OF Aristides Aquino – He will probably need another year in the minors at least, but Aquino has hit 60 homers over the last three seasons, including 20 last year while hitting .240/.306/.448 in Double-A. The on-base issue is worrisome, but there’s some real potential here.
Minor League Filler
RHP Jason Adam – The 27-year-old appeared in 31 games last year for Kansas City with a strong strikeout rate, but prone to an onslaught of walks and homers surrendered.
LHP Zac Curtis – Some lefties get their manager in trouble because they want to use the pitcher as a left-hand specialist. Curtis has shown no ability to get lefties out in the majors. It’s a small sample size, but because his managers often want that from him, it has a chance to be a big issue.
RHP Kendall Graveman – In nearly 450 innings in the majors, Graveman has a 4.38 ERA and a 4.54 FIP, largely because he lacks a strikeout pitch nor the ability to limit homers surrendered. He’ll miss at least most of 2019 after going underneath the knife for Tommy John surgery.
LHP Sam Howard – Got to imagine Howard would love to play for the Braves after graduating from Cartersville High School an hour away Cobb County and attending Georgia Southern University. I’m sure Atlanta will consider it, but Howard wasn’t much of a prospect.
RHP Andres Machado – He pitched twice for the Royals back in 2017, but other than that, has spent his career in the minors with little fanfare.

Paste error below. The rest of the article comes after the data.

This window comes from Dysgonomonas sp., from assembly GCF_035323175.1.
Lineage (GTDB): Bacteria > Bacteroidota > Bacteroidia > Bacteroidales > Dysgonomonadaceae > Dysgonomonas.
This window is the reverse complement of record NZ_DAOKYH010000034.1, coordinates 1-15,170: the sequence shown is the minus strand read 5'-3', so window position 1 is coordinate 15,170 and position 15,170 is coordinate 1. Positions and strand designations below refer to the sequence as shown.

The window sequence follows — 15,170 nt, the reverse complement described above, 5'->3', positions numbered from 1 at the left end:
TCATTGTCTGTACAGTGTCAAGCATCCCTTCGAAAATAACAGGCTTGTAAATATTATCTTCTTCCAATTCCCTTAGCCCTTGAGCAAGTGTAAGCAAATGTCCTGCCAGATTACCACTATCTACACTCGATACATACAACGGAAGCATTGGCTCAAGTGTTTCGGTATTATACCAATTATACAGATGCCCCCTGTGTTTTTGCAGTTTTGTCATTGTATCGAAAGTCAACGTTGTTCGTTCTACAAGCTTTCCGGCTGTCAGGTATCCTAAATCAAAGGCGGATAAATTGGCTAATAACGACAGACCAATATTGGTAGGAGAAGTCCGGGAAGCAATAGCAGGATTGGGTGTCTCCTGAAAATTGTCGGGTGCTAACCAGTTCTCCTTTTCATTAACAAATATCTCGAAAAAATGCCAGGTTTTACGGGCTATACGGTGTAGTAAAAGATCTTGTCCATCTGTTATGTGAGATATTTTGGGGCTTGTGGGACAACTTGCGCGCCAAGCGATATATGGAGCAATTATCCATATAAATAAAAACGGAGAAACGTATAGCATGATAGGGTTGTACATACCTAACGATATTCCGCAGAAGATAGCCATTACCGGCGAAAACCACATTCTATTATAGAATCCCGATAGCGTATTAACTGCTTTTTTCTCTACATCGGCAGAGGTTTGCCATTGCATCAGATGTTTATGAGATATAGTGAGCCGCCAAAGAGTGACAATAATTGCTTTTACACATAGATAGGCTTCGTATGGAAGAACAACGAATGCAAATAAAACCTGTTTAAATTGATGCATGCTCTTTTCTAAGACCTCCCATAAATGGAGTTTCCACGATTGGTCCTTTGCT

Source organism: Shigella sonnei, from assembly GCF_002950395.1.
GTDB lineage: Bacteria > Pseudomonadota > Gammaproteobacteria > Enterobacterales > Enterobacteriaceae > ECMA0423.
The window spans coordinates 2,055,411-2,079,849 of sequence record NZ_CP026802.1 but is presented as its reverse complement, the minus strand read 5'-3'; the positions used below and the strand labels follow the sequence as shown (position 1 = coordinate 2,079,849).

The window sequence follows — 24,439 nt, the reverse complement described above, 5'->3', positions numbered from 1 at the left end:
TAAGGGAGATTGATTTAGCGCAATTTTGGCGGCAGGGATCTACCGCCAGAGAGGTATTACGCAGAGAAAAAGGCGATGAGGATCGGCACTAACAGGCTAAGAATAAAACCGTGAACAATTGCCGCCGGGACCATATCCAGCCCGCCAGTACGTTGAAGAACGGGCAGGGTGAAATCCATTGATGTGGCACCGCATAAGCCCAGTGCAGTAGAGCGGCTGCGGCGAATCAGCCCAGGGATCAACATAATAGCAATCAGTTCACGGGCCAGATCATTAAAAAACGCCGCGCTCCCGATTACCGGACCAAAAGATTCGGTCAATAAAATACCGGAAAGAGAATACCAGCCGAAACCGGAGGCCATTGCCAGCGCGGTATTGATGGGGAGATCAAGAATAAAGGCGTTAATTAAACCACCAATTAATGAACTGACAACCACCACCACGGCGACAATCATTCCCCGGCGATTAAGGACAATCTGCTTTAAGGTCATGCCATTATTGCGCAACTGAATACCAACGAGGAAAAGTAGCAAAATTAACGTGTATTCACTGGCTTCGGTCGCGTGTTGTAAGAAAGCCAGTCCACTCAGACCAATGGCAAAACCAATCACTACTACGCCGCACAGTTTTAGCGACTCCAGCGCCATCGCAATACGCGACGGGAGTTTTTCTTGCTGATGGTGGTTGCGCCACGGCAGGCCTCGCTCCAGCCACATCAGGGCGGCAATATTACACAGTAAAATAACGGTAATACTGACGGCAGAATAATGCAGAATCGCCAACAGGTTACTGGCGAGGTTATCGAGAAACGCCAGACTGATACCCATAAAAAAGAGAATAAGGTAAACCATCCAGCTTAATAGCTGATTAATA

RHP Adrian Sampson – He’s just a guy. Gives you decent control, can start games, and not much else.
RHP Allen Webster – A long, long time ago, Webster was a big prospect. Now, with just over 120 innings in the majors, Webster is a guy with career 6.13 ERA. He turns 29 right before pitchers and catchers report.
C Juan Graterol – He’s been at it since 2006 and has logged 61 games in the majors over the last three years, but is Quad-A material at best.
C Caleb Joseph – It’s not that he’s a terrible option. He’s a good defensive catcher and though he struggled last year, he’s historically a solid framer. It’s just that Joseph has no real place with the Braves either in the majors or at Gwinnett.
C James McCann – Outside of trading Tyler Flowers to set up a McCann & McCann Law Firm behind the plate, there is little reason to sign McCann and his career .285 wOBA.
1B Samir Duenez – Signed out of Venezuela back in 2013, Duenez has been a slow climber for the Royals, but hit extremely well for Northwest Arkansas in the Double-A Texas League last year to the tune of .282/.352/.464. However, it was his second season at the level and he has a career .724 OPS in the minors.
OF Bubba Starling – The fifth overall pick of the 2011 draft has spent the the last four seasons hurt and ineffective when he has played. The Royals are expected to try to re-sign him.
Do any of these options interest you? Let me know below! As for me, the only ones that really interest me are Bour, Patterson, and Aquino. If Shelby Miller was willing to go to the minors for a few months, I’d add him to the list as well.